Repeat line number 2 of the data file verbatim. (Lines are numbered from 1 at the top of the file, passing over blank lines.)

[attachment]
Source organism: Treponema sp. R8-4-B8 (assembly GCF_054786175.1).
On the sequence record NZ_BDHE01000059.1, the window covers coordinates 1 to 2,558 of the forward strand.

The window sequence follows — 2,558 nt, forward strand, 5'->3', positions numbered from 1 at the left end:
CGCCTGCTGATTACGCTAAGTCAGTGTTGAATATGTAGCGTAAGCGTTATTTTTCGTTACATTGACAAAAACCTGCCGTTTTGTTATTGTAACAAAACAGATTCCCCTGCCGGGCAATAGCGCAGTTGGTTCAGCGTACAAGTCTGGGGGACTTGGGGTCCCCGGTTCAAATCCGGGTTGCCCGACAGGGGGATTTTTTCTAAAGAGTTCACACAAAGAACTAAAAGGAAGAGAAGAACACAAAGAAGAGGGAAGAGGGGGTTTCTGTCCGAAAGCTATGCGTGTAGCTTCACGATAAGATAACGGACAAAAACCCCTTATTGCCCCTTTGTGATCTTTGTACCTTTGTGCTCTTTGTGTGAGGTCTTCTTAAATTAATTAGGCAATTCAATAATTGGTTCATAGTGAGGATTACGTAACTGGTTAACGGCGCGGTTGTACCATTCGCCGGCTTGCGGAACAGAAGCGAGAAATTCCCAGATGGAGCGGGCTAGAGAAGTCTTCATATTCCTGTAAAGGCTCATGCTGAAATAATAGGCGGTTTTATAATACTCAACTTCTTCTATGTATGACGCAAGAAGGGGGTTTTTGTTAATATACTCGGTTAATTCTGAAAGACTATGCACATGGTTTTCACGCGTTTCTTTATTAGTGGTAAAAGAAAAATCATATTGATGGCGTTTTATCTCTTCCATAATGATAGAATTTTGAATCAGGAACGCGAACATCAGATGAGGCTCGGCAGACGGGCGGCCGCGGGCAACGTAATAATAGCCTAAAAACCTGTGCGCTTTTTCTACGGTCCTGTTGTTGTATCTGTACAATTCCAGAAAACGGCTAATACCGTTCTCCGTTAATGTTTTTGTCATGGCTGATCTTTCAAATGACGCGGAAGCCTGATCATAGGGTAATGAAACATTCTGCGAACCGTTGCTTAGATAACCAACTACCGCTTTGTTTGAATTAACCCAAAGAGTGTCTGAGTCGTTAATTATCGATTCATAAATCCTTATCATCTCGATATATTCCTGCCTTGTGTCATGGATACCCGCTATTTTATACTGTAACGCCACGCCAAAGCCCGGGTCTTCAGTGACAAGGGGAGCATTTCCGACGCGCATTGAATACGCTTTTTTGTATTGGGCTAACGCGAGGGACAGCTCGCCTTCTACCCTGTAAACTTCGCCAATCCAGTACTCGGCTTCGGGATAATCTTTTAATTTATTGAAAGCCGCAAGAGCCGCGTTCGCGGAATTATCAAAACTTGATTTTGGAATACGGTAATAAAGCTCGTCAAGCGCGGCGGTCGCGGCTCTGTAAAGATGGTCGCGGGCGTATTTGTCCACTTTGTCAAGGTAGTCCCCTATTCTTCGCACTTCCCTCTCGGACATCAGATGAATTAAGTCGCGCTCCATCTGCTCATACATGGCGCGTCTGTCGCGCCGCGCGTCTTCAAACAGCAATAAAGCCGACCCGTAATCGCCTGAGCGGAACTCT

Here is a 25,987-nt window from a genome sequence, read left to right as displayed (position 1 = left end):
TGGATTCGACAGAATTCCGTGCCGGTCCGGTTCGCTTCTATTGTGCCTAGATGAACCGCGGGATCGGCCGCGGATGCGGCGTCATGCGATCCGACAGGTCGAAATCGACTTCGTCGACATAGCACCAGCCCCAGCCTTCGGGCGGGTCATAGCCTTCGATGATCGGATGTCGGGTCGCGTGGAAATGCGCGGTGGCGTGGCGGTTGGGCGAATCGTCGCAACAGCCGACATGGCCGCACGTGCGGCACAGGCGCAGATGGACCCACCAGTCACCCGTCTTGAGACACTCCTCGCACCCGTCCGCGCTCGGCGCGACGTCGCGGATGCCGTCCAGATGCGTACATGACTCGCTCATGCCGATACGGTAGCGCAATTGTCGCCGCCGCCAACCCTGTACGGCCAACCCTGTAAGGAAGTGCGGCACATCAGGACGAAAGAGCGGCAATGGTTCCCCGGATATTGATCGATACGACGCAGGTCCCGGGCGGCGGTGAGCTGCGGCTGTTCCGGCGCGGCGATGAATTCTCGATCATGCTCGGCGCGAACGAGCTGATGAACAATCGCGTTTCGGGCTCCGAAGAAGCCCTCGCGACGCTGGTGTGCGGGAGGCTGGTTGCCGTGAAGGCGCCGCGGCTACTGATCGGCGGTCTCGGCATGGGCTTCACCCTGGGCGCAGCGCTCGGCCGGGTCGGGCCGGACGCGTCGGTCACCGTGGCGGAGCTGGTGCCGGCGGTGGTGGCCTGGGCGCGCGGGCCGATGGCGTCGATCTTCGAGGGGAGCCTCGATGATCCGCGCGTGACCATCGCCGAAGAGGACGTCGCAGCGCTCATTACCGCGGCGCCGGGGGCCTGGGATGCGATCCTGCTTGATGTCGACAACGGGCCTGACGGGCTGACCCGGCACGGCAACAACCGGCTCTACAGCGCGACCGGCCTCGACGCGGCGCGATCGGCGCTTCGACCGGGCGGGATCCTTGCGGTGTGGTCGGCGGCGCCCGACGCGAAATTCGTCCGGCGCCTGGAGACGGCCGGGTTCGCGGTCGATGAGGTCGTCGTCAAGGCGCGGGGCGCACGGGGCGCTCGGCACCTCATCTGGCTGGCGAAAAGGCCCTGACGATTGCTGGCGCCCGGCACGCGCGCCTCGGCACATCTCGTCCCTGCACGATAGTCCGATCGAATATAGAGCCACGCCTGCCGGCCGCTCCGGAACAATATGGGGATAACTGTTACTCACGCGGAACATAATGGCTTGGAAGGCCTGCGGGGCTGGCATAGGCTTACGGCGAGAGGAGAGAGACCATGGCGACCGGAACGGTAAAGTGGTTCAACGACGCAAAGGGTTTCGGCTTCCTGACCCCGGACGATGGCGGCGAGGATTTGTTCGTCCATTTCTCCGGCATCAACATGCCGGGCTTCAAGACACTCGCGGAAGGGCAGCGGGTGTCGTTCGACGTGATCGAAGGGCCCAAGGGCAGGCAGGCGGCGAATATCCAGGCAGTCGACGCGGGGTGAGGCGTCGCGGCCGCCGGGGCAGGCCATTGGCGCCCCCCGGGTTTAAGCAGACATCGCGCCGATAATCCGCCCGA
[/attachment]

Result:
On the sequence record NZ_BDHE01000059.1, the window covers coordinates 1 to 2,558 of the forward strand.